Cabrera was as cool as it gets at Augusta, even after ending up in the trees in a playoff. But El Pato is notorious for disappearing after big wins. He won the Open in 2007, and then did not have another top-10 finish in a stroke play event before winning at Augusta. Thats El Pato: win big, celebrate big, find your stride two years later. Gotta love him.

As for the young cats, Luke Scott has been enjoying his newfound fame and cash, and seems unable to live up to his potential while he jet-sets and woos the ladies, including Garcias ex by many accounts. Big-hitting Boo Weekly is suffering from an injury that will hinder is driving and Sean OHair is battling both a forearm injury and is reportedly ready to skip the Open if his expecting wife goes into labor.

That leaves us with only a handful of guys that seem to have a strong shot: Mickelson, Geoff Ogilvy, Singh and Jim Furyk.

Furyk has six top-5 finishes at the Open and won in 2003. He has the steely intensity that New Yorkers love and will probably be a crowd favorite. He may not have won this year, but he has finished in the top 10 in half of the 12 events in which he has played in 2009.

Singh can hit the ball a mile, and has been known to fall victim to his faulty putting. But, as mentioned, with the rain and soft greens, putting wont be as big a factor in this Open. As for pressure, this man pounds balls for hours a day on the range. Nobody puts more pressure on Singh than Singh himself.

The player with possibly the best chance to take down Woods is Ogilvy. The whole Tiger mystique thing has never rattled Ogilvy, who already has an Open win after stealing one from Mickelson in 2006, along with a handful of other big tourney wins. His consistency can be problematic. We could Ogilvy shoot three rounds in the 60s and one in the high 70s. If the bad round comes first and he can straighten himself out for the weekend, he could big factor on Sunday, especially with his high ball flight giving him a great opportunity to attack pins.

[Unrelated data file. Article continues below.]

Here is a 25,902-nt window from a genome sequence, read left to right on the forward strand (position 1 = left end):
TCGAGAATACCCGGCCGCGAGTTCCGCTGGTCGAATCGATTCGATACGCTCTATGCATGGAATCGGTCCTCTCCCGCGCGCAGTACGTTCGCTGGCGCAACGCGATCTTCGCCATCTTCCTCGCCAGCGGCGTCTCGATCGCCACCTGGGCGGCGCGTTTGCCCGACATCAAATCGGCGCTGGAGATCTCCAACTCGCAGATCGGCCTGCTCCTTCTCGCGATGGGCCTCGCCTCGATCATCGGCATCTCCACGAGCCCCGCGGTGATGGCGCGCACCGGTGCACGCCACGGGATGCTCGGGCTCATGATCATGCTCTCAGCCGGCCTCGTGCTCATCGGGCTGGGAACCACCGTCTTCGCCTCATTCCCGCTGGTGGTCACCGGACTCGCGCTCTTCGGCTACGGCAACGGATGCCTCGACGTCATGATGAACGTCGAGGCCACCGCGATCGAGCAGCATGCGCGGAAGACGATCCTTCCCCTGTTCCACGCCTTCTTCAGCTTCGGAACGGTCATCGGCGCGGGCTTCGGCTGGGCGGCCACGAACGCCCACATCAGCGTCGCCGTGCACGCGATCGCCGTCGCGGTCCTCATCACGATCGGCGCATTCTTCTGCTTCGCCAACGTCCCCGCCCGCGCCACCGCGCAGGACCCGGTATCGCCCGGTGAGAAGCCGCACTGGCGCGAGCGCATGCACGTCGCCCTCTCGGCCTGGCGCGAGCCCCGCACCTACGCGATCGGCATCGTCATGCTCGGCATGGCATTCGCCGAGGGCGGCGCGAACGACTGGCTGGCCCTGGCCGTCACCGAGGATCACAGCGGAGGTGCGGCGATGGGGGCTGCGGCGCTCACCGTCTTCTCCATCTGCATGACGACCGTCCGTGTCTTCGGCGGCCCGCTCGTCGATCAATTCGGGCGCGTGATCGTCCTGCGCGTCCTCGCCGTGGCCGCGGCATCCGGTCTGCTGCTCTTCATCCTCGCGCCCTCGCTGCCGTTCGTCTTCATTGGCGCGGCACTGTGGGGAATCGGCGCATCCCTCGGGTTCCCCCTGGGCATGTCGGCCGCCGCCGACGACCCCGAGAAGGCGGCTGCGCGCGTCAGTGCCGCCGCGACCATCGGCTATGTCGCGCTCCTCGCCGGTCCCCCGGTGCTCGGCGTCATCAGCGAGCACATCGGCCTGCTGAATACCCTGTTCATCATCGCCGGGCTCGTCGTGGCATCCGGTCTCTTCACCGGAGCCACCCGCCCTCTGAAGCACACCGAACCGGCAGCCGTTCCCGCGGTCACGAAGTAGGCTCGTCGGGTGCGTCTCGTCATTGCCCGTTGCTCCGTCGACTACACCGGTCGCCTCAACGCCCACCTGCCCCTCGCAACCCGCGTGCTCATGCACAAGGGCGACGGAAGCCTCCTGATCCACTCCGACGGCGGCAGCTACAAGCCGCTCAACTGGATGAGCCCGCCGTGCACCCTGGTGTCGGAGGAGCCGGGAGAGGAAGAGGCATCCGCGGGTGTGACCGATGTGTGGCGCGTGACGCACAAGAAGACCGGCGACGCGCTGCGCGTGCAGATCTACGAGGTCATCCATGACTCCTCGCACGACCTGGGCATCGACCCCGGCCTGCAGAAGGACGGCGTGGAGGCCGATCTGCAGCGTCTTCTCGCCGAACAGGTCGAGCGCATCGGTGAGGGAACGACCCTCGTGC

The most interesting case will be Mickelson. He has made it clear that this will probably be his last major for the foreseeable future while his wife Amy undergoes treatment for breast cancer. The crowd in New York, as evidenced in 2002, loves Phil. He may be a spoiled and entitled kid from the West with seemingly nothing in common with New Yorkers. What they love is Leftys fearlessness, his fallibility and his refusal to take the easy shot, even when it makes the most sense. For a foppish guy with a huge smile, he has pretty big stones, even when his brain fails him. If he can dig deep, focus for four days and ride the massive wave of crowd support, he may be able to move the golf world (the fans, anyway) and win one for Amy. It is possible, but seems unlikely.

That brings us back to Woods. Its his to lose. And while there to appear to be a few guys willing to mount an attack at the king, Tiger simply seems ready to continue his dogged pursuit to greatness. And if you think he likes playing to adoring crowds, remember he also likes proving people wrong and shoving one in their faces. He may not be the most loved player at Bethpage this weekend, but by Sunday, he will likely be the most respected. Again.

About the Author

Based out of Phoenix, Arizona, Patrick Adams is a former freelance sportswriter that has been a part of the sports reporting industry for over twenty years. Pat has combined his love and indepth knowledge of sports into a lucrative career providing sports picks for his members.